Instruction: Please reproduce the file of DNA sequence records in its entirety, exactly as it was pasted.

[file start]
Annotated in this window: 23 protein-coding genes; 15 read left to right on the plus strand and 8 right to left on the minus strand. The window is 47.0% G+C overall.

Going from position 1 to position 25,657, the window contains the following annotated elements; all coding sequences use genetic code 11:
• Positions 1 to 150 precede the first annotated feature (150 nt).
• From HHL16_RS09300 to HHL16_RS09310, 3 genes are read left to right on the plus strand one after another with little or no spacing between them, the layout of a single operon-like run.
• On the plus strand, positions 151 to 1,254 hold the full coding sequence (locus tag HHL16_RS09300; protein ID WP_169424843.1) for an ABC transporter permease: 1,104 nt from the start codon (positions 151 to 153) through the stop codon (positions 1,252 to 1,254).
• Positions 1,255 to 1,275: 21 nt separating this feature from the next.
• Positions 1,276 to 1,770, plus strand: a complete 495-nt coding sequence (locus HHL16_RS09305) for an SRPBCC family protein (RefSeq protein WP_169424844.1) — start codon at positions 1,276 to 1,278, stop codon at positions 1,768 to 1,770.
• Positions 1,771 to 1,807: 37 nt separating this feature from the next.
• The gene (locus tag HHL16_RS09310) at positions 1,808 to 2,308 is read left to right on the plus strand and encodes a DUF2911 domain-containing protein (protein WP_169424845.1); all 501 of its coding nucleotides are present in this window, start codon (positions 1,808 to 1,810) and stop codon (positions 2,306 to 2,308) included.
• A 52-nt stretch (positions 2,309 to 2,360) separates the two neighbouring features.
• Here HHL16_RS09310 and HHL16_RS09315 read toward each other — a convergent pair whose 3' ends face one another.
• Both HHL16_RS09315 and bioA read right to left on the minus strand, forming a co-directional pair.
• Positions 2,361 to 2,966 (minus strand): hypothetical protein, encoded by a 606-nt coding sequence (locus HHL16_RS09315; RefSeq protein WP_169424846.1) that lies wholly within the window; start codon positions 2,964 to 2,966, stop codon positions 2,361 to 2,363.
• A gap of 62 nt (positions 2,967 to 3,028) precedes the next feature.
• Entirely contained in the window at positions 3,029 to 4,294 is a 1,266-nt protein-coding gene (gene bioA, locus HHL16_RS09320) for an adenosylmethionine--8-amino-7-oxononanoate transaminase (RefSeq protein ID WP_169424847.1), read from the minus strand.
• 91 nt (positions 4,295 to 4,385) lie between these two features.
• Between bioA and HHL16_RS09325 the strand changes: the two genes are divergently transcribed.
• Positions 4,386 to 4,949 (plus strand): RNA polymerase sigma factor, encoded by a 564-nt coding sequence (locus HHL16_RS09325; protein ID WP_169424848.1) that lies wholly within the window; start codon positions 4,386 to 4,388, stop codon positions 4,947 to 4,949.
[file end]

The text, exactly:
Annotated in this window: 23 protein-coding genes; 15 read left to right on the plus strand and 8 right to left on the minus strand. The window is 47.0% G+C overall.

Going from position 1 to position 25,657, the window contains the following annotated elements; all coding sequences use genetic code 11:
• Positions 1 to 150 precede the first annotated feature (150 nt).
• From HHL16_RS09300 to HHL16_RS09310, 3 genes are read left to right on the plus strand one after another with little or no spacing between them, the layout of a single operon-like run.
• On the plus strand, positions 151 to 1,254 hold the full coding sequence (locus tag HHL16_RS09300; protein ID WP_169424843.1) for an ABC transporter permease: 1,104 nt from the start codon (positions 151 to 153) through the stop codon (positions 1,252 to 1,254).
• Positions 1,255 to 1,275: 21 nt separating this feature from the next.
• Positions 1,276 to 1,770, plus strand: a complete 495-nt coding sequence (locus HHL16_RS09305) for an SRPBCC family protein (RefSeq protein WP_169424844.1) — start codon at positions 1,276 to 1,278, stop codon at positions 1,768 to 1,770.
• Positions 1,771 to 1,807: 37 nt separating this feature from the next.
• The gene (locus tag HHL16_RS09310) at positions 1,808 to 2,308 is read left to right on the plus strand and encodes a DUF2911 domain-containing protein (protein WP_169424845.1); all 501 of its coding nucleotides are present in this window, start codon (positions 1,808 to 1,810) and stop codon (positions 2,306 to 2,308) included.
• A 52-nt stretch (positions 2,309 to 2,360) separates the two neighbouring features.
• Here HHL16_RS09310 and HHL16_RS09315 read toward each other — a convergent pair whose 3' ends face one another.
• Both HHL16_RS09315 and bioA read right to left on the minus strand, forming a co-directional pair.
• Positions 2,361 to 2,966 (minus strand): hypothetical protein, encoded by a 606-nt coding sequence (locus HHL16_RS09315; RefSeq protein WP_169424846.1) that lies wholly within the window; start codon positions 2,964 to 2,966, stop codon positions 2,361 to 2,363.
• A gap of 62 nt (positions 2,967 to 3,028) precedes the next feature.
• Entirely contained in the window at positions 3,029 to 4,294 is a 1,266-nt protein-coding gene (gene bioA, locus HHL16_RS09320) for an adenosylmethionine--8-amino-7-oxononanoate transaminase (RefSeq protein ID WP_169424847.1), read from the minus strand.
• 91 nt (positions 4,295 to 4,385) lie between these two features.
• Between bioA and HHL16_RS09325 the strand changes: the two genes are divergently transcribed.
• Positions 4,386 to 4,949 (plus strand): RNA polymerase sigma factor, encoded by a 564-nt coding sequence (locus HHL16_RS09325; protein ID WP_169424848.1) that lies wholly within the window; start codon positions 4,386 to 4,388, stop codon positions 4,947 to 4,949.